Date: Tue, 30 Apr 2002 21:03:11 -0700

Author: Martin Simon

Subject: Re: Bicycle Generator 5K40.83

Post:

Dear Jerry and others,

I asked a similar set of questions a couple years ago and got some good
advice which I mostly ignored. I had picked up an old exercise bike at
a thrift store and I wanted to power light bulbs in order to talk about
horsepower, kilowatt hours. etc., in units which students could understand.
I had seen something similar at the Toronto science center with a narrative
which went something like, "You come home, turn on a light in the living
room, then you go to the kitchen and turn on another light," etc. By the
time you switch in a few hundred watts, it's pretty hard to petal. I thought
it would also be funny to plug in various kitchen appliances like a blender.

To make a long story short, I never could find a permanent magnet motor
that could be run as a generator to produce 120 V AC. Instead, I also
looked for a permanent magnet DC generator. I wanted something in the
1 HP (746 W) range, because a human can burst up to half
HP briefly. A human can only sustain about 125 Watts though.

I bought a low RPM 1 kW 12 V permanent magnet generator from
http://www.windstreampower.com
They also have a smaller Wattage model which would probably also
work fine. The 1 kW is overkill. I had looked into old car generators
but they seemed to deliver only 200-300 Watts and I was afraid that
was too small. They would probably work fine. With this generator I
use a bank of eight 12 V 50 W bulbs which are sometimes called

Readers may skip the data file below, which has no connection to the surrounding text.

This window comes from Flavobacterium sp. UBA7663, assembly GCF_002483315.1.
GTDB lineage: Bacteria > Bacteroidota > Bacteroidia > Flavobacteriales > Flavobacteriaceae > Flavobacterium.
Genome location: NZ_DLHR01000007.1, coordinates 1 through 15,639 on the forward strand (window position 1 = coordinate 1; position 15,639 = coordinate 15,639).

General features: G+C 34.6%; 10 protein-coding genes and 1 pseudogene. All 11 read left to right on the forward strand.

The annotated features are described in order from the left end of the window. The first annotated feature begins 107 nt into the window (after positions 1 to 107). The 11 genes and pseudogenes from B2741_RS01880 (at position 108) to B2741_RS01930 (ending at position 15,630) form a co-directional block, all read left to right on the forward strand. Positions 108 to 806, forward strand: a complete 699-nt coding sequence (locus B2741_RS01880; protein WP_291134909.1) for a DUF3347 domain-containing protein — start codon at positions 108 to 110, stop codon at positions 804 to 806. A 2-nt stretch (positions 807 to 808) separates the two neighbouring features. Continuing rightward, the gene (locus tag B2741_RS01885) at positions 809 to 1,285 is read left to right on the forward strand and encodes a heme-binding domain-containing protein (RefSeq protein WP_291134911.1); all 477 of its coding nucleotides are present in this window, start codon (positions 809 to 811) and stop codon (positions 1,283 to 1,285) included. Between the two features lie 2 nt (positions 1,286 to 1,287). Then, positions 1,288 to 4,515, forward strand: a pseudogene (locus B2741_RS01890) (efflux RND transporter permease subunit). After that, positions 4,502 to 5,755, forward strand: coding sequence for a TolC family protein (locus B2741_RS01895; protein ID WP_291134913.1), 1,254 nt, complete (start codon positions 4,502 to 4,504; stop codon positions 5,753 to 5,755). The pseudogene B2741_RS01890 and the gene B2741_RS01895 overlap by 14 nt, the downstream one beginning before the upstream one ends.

Marine or RV bulbs. I also have a small B&W 12 V TV which can
be attached.

It works, but there are some problems that I would like to solve to
make it better.

1. It would be nice to start with one bulb, then switch in the second
bulb, then the third, etc, so that the pedalling is easy and then gets
progressively harder. However, with too small a load, the voltage
spikes up and burns out the connected bulbs. I have to have a
minimum of three or four bulbs in to keep the voltage around 12 V
or else I lose bulbs. It depends on how hard the student pedals
under light load. I would like to find a way to clamp the voltage to
12V without complicating the circuit much. One idea is to add a
discharged 12 V car battery but that complicates things conceptually.

2. Connecting more bulbs makes it very hard to pedal and makes
the illumination very uneven. It is very hard to deliver power from
the pedals continuously under heavy load. The exercise bike has
a flywheel but no gearing, and the flywheel is not enough to even
out the stroke.

3. I wanted to be able to connect an inverter so that I could go
up to 120V AC. I connected a cheap 1 KW inverter but it is
so lossy that I couldn't get any useful power out. I need to try
with a more efficient smaller inverter. The uneven stroke
and voltage swings may be a problem though.

Despite these limitations it does get used a lot and is liked
by the instructors.

Martin Simon

>I am seeking recommendations for a good permanent magnet, low voltage DC
>motor to be used as a generator with an exercise bike.


>Does any body do a Bicycle generator?
>Can you tell me anything about the motor you use, the specifications,
>maybe the make and the model?
>Do you have any gearing on the motor or the bike?

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